The European Energy Agency recently put out a report and infographic on various transportation-related statistics from 75 European cities. There’s some fascinating information in there, both good and bad. I think the European Energy Agency (EEA) picked out some great statistics to highlight in the infographic, so I’m going to focus on those.
Paris and Barcelona come out #1 and #2 for walking + bicycling + public transport
First of all, I think most people familiar with the large cities of Europe would be able to guess that Amsterdam is the top city for walking + bicycling. However, how many of you guessed that Paris and Barcelona would come out #1 and #2 for walking + bicycling + public transport? Interestingly, those are actually my two favorite large cities that I’ve visited—no coincidence, I’m sure. Nonetheless, I thought Amsterdam would be on top in that category as well. I also didn’t think Helsinki and Madrid would rank so high.
Furthermore, it’s interesting to see that Copenhagen is so far below Amsterdam and actually ranks 6th for walking + bicycling. Copenhagen and Amsterdam are routinely compared for their biking leadership, but it seems that Copenhagen falls behind a lot on walking for transportation purposes.
The high percentages of clean transportation in the top cities listed in the infographic are nice to see. However, the line of small text at the top is worth noting: « while cycling and efficient public transport are becoming the norm in some urban areas, Europe’s transport sector is still a major contributor to excessive levels of greenhouse gases, air pollution, and noise. » Indeed….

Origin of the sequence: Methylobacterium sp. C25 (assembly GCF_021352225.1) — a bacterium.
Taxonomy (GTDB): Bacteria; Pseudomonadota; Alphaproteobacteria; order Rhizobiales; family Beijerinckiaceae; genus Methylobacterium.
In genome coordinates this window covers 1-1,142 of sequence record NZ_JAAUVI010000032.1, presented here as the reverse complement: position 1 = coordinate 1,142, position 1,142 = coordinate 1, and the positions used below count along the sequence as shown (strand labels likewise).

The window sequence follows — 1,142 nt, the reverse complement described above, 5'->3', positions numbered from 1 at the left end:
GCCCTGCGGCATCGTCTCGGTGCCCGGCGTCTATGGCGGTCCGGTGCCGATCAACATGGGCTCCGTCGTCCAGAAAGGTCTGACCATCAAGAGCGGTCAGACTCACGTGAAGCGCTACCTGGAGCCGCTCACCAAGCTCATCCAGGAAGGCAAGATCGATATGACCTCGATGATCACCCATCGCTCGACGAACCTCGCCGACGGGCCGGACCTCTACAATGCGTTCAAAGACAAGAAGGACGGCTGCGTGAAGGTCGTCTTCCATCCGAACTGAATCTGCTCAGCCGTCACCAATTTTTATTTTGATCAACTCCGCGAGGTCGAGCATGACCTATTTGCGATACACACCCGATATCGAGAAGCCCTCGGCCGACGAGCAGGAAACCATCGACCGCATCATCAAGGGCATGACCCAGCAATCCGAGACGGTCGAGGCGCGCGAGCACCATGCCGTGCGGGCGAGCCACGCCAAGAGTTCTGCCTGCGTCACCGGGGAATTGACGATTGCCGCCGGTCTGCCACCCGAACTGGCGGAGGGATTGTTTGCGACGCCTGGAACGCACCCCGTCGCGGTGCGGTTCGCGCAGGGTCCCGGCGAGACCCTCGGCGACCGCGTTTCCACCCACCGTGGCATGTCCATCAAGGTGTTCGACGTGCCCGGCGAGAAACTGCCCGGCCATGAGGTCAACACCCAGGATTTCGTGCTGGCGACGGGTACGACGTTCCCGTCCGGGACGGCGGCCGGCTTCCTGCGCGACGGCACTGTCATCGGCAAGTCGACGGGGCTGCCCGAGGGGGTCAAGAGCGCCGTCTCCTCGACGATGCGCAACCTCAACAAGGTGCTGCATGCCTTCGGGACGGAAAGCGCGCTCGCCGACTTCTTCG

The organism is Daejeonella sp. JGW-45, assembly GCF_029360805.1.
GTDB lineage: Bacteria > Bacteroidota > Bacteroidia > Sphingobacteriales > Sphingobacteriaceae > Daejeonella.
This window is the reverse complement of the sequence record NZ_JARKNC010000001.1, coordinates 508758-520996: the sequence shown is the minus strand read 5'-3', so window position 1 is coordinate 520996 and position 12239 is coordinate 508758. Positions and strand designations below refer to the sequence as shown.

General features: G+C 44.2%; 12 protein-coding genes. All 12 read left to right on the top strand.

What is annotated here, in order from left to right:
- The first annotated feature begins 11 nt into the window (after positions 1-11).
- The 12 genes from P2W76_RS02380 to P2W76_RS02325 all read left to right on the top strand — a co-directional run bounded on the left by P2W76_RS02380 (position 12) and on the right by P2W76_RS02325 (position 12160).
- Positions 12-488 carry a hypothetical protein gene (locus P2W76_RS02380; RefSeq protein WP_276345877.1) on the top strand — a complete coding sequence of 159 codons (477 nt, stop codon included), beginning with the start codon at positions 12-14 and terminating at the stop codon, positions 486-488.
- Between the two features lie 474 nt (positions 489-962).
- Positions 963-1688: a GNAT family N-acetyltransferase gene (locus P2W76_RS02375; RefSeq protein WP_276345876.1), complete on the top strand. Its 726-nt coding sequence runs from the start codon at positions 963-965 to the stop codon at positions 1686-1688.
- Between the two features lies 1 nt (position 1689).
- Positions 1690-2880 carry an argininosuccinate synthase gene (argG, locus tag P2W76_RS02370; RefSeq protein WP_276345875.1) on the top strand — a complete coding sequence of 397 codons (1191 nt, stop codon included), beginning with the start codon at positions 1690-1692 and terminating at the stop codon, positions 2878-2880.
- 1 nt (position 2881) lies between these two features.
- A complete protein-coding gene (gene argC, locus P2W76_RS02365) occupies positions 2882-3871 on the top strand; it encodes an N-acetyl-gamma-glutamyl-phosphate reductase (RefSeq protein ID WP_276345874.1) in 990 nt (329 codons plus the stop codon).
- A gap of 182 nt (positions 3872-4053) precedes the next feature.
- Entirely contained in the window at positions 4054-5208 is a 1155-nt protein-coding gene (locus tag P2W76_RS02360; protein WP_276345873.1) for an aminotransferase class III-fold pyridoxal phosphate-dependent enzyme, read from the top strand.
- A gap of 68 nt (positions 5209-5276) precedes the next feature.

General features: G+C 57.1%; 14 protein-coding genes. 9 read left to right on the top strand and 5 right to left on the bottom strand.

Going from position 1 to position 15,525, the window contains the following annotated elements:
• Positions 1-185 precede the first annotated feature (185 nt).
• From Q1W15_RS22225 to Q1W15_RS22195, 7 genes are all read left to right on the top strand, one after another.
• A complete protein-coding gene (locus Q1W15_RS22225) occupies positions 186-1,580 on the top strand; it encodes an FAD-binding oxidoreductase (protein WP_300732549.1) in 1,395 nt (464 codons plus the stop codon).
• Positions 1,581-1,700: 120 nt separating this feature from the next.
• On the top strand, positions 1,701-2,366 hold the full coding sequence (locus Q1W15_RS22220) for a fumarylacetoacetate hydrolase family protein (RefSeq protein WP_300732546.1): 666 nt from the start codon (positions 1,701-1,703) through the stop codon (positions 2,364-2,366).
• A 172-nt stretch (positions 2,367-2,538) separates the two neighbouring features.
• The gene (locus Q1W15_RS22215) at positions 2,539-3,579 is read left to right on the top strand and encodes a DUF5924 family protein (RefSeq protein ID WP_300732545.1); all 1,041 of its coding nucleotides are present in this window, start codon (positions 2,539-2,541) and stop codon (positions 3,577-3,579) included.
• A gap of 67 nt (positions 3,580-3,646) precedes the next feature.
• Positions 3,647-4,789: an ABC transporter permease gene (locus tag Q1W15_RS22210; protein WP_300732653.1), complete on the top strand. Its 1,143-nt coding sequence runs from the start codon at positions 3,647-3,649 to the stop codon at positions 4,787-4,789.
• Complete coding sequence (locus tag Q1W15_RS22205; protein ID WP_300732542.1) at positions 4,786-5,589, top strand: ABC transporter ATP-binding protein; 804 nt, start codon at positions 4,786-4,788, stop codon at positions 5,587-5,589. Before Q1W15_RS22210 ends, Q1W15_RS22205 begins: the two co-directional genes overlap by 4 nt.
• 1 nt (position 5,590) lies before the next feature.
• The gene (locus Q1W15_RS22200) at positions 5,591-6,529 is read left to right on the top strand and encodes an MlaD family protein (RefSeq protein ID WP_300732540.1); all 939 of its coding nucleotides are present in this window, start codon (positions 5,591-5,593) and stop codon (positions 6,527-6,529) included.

It also states that about 90% of those of us living in European cities « are exposed to levels of air pollutants deemed damaging to health by the World Health Organization’s guidelines. » Yikes.
We need a lot more cities to follow the lead of Paris, Barcelona, and Amsterdam. We also need to switch our cars and buses over to much cleaner electric vehicles. Improvements are being made—for example, bicycling’s share of transportation increased from 0.5% of kilometers travelled to 7% within just a few years—but we have a long way to go.
One key final point is that despite initial opposition to key efforts aimed at limiting traffic from petrol- and diesel-powered cars, many residents end up seeing the benefits of such moves once they are implemented, and then want more. The EEA references Stockholm’s congestion charge as an example of that. Though, those conclusions are not mentioned in the abstract and the full report is behind a paywall.
For more information on this recent European transport study, head on over to the EEA website.
Reblogged from treehugger.com
Photo © badahos – Max Topchii